Villagers' tales are a surprise bestseller

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An erudite history of a tiny village hardly anyone has ever heard of is selling more copies than a new book about Britain's most popular gangsters, doing better than the country's favourite cookery writer and even outselling the most popular dictionary.

An erudite history of a tiny village hardly anyone has ever heard of is selling more copies than a new book about Britain's most popular gangsters, doing better than the country's favourite cookery writer and even outselling the most popular dictionary.

Last week Grafton Regis, the History of a Northamptonshire Village, a tale of the Home Guard, the Civil War and mid-Saxon pottery, sold more hardback copies than the story of the East End Kray brothers, the Collins concise dictionary and the first volume of Delia Smith's lessons in how to cook.

The book, which costs £15, is one village's response to the millennium. Conceived two years ago by Charles Reece, a Grafton native, it has brought together local historians and children to tell the story from ancient times to the present day.

As a cat may stare at the king, the story of Grafton Regis gives equal measure to the life of Percy Morton, who ran the village shop in the 1930s (when it still had one), and Edward IV, the 15th century monarch who spurned a proposed political alliance with a French princess to wed the woman he loved. Elizabeth Woodville was a Grafton lass. (Their two princes were later held in the Tower, their daughter married Henry VII and began the Tudor dynasty.)

It is a true tale of commoners and kings. In one chapter, villager Maurice Allen reminisces about peering at his teacher's knickers as she hung up the Christmas decorations in the early years of this century. In another, Henry VIII bequeaths the epithet "regis" ("of the king") in honour of the fine hunting he enjoyed there.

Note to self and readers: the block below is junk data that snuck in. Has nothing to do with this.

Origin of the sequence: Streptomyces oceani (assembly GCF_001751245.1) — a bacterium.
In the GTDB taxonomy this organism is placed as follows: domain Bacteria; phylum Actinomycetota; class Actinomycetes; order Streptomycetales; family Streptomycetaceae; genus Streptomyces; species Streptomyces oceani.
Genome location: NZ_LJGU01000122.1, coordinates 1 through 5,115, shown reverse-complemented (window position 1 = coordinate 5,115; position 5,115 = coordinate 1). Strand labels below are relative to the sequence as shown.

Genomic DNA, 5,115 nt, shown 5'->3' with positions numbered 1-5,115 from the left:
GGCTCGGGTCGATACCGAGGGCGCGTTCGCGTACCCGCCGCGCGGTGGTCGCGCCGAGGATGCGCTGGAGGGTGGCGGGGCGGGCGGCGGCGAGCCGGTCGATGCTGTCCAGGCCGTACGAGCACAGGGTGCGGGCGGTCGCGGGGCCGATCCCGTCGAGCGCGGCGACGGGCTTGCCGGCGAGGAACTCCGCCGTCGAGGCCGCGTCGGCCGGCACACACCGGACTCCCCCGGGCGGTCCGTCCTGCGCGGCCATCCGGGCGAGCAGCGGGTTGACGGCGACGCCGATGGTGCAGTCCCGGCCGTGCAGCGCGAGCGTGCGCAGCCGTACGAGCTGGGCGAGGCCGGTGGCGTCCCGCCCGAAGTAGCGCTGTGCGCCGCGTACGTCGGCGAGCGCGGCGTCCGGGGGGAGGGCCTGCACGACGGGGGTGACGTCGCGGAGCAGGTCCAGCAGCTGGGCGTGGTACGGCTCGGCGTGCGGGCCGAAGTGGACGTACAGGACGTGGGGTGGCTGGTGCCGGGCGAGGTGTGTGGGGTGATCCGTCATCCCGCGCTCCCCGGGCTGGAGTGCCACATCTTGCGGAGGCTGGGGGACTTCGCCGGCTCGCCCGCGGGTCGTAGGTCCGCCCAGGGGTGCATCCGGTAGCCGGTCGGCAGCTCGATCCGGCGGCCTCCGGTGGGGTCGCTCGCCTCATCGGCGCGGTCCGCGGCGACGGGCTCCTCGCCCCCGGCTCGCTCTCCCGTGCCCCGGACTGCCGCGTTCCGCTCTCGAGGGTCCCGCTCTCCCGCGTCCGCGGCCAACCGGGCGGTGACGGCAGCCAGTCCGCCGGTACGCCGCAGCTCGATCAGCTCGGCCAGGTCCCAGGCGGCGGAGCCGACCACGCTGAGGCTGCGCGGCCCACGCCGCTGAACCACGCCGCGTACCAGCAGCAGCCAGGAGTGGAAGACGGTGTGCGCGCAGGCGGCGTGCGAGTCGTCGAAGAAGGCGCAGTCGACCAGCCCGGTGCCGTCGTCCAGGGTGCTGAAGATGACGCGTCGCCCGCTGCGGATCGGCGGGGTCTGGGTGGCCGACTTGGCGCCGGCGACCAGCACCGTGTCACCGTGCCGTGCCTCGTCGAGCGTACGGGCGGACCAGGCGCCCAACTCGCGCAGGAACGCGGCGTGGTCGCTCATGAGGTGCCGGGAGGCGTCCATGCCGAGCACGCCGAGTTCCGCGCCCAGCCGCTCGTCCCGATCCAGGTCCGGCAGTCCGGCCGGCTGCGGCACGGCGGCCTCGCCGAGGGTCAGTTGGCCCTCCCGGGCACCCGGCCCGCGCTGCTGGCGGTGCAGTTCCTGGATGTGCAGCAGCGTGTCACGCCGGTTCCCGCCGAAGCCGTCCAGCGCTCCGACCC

The book's mix has proved an extraordinary success. With only 89 villagers, sales of 300 had been the ambitious target. But boosted by advance subscriptions, the total for the first week has passed the 1,000 mark. Copies are en route to France, Canada, the States, Mexico and Australia.

Charles Reece said it had totally taken them by surprise. "There are only about 40 families in the village and we've sold about 60 books. The majority have gone outside."

The book has been edited by villagers Charles FitzRoy, who is himself descended from Edward IV's controversial marriage, and Dr Keith Harry, who moved to the village in 1980 and is otherwise researching the history of the Open University. Backed by the Heritage Lottery Fund with a £9,900 grant and Les Drake, an enthusiastic supporter since he became landlord of the village's White Hart pub three years ago, the project embraced young and old.

Sarah Castle, now 15, was co-opted two years ago as the voice of youth. "Grafton's a really interesting place to live. It's nice for the children to get involved in this, not just the adults," she said. "It's a lovely thing to have the village recorded and written down."

And the success has been a boon for the Heritage Lottery Fund. Anne Jenkins, the fund's East Midlands officer, said: "The application demonstrated that it was something that it had real community support and involvement," she said. "We're delighted that the book has gone so well. It's exceeded expectations."

The project has even healed a village rift. Ten years ago, local opinion was divided when a head injuries unit was established in Grafton Regis. "It split the village," Mr Reece said. "It has taken this project to bring us back together again. It has united the village."

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